Tell Us Everything, Winemaker Patricia Kluge
Patricia Kluge, 61, is probably best known as the former wife of Metromedia billionaire John Kluge, although their divorce happened nearly 20 years ago. It takes a while for folks to forget about that much money. In the 1990s they were said to be the wealthiest couple in America known for their lavish parties and high-profile friends like Malcolm Forbes, Frank Sinatra and Katherine Graham. But more recently the English-Iranian Kluge has put her fortune to work.
Ten years ago she began planting grapes on her 1,800 acres of rolling Albemarle County, Virginia property - one of the most enviable plots of land in all of Virginia. Her ambition was to become the most prestigious winery on the East Coast and with advice from Robert Mondavi, top wine consultants from France and a state-of-the-art winery, she's getting there. Her wines, which sometimes seem a bit ambitiously priced, have done well in competitions (especially the Blanc de Blancs sparkling Chardonnay and sparkling rosé), are now available in 16 states and China, and she has one of the most lovely tasting rooms in the area.
Most recently in the news for putting her 25,000-square-foot, 45-room estate on the market for $100 million, Kluge and her husband, William Moses, are downsizing, but still keeping 1800 acres and the winery. They had architect David Easton build them a 6,500-square-foot "old Virginia"-style home on another portion of their land which they've designated to be "Vineyard Estates," an über-high-end community of which, they'll be the first residents.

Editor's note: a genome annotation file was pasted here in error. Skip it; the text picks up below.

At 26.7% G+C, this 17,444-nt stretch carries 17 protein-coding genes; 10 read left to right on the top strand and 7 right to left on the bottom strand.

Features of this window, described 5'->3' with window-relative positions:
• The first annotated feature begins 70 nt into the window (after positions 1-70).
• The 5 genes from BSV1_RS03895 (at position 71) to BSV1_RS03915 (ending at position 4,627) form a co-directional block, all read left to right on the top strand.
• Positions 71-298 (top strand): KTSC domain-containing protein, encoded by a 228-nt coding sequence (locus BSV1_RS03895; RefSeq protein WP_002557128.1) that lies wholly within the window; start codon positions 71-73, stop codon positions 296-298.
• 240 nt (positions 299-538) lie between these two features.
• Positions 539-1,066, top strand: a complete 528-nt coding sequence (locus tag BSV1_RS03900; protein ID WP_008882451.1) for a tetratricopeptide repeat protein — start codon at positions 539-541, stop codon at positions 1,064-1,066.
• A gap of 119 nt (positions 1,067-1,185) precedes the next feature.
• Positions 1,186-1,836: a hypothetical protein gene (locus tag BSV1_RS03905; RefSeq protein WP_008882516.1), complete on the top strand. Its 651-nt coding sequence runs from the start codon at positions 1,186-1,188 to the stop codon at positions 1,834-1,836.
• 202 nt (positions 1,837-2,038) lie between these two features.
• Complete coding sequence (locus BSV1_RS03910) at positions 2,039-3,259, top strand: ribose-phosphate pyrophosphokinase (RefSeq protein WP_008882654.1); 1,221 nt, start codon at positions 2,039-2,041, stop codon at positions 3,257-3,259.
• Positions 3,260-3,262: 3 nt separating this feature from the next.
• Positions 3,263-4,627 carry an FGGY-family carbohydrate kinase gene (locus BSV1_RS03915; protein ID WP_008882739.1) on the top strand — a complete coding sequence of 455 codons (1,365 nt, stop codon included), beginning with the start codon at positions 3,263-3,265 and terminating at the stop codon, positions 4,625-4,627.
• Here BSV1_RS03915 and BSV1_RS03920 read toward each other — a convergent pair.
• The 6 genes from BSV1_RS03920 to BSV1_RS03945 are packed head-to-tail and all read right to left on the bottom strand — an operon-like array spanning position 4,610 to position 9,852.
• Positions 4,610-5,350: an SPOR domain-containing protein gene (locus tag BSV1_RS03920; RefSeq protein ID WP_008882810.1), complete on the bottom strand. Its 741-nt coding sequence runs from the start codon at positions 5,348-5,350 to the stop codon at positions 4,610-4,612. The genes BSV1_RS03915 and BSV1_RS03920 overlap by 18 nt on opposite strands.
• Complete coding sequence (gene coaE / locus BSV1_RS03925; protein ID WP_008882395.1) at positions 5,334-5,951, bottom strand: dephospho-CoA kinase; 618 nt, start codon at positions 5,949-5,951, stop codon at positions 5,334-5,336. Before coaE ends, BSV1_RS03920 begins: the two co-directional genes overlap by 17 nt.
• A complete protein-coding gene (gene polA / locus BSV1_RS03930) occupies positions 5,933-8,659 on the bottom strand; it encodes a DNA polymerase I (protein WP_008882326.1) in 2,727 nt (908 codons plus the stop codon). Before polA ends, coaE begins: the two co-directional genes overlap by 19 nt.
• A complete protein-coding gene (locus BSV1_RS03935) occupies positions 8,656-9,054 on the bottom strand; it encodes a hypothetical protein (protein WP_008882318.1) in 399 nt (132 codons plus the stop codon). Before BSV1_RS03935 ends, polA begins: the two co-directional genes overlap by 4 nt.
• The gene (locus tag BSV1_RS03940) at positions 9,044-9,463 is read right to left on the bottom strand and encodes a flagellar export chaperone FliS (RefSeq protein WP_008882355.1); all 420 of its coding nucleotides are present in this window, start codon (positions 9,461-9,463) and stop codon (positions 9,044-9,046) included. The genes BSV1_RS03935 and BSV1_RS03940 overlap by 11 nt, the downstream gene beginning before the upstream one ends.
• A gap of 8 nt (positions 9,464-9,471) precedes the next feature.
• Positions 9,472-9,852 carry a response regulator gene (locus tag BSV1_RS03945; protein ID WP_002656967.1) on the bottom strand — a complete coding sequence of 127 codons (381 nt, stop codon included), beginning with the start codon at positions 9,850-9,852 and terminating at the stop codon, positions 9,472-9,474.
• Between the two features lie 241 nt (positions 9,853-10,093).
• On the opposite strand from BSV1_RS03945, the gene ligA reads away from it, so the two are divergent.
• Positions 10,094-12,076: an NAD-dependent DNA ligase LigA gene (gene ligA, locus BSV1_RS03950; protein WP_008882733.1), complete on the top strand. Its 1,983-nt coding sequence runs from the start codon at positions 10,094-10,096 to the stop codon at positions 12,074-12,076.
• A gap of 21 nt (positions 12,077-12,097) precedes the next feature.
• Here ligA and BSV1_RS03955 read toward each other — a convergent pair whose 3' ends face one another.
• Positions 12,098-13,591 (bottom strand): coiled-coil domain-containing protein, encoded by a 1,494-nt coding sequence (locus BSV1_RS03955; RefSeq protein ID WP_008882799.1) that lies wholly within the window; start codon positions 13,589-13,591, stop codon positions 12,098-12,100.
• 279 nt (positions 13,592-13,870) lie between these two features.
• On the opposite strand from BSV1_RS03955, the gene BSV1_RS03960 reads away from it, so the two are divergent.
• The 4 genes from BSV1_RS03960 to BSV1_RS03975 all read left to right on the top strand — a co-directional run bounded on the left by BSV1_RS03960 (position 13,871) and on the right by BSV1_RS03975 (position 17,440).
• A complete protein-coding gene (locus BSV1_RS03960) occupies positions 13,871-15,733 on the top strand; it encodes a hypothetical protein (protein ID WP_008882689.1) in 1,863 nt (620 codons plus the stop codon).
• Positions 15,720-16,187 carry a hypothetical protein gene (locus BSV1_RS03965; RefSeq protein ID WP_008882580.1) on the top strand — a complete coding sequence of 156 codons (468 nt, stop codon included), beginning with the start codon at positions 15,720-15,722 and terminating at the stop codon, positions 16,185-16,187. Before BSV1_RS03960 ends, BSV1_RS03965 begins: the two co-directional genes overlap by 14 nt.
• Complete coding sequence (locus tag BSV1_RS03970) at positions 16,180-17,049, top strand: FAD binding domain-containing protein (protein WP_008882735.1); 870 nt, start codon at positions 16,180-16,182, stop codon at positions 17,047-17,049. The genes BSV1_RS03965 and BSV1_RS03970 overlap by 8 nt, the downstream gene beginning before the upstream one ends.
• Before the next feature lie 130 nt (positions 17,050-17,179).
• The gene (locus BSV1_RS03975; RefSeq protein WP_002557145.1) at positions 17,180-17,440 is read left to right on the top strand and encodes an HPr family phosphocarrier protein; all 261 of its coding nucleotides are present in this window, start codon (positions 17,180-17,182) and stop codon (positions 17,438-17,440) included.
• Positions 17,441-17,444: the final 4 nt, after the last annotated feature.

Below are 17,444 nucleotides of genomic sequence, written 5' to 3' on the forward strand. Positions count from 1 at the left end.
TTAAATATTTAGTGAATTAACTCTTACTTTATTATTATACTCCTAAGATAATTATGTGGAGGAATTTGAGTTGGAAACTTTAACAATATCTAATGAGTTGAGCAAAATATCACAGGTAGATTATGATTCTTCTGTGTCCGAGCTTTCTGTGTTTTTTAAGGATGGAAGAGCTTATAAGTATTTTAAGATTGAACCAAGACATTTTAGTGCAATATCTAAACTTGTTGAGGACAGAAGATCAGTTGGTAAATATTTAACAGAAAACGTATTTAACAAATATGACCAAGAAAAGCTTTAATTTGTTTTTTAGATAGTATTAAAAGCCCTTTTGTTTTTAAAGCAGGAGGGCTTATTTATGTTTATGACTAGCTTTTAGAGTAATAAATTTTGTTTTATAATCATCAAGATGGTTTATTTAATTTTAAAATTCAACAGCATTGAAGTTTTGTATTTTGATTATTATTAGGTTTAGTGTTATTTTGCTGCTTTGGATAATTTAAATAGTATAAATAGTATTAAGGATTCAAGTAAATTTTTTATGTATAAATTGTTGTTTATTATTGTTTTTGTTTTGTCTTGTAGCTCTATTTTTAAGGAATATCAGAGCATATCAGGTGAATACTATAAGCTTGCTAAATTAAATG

On the 10 anniversary of her Kluge Estates winery, we asked Patricia to tell us everything:
1. What made you want to go into winemaking 10 years ago?
I've always loved wine, particularly the art of pairing wine and food. I'm an avid gardener and consider myself a steward of the land so I was not surprised to learn, when studying my genealogy, that I have farmers in my ancestry. For some time I would look out over the rolling hills and the many acres surrounding my home and felt that creating a vineyard and winemaking operation was a natural choice. I also researched this very thoroughly, studied the soils, consulted with experienced individuals within the industry. Their affirmation of my dream proved that my gut was pointing me in the right direction.
2. For many in Virginia a vineyard is something of a gentleman farmer's pursuit but from the start you have been very serious about making Kluge world-renowned. Did you ever consider just dabbling in it as a hobby?
Although I have hobbies, gardening for instance, I don't do anything halfway. I really throw myself into every endeavor and try to be as educated as possible. So to enter into the wine business with anything less than 100 percent commitment, the utmost passion and excitement never crossed my mind.
3. How close are you to your goal?
The problem with goals is that I keep raising the bar! When we started we had about 30 acres and a handful of varietals. We launched with three wines. Kluge Estate now has over 220 acres under vine, 8 varietals planted and 4 brands. My new goal is to see our wines available in all 50 states.
4. What have you learned in that time about the art/science of winemaking?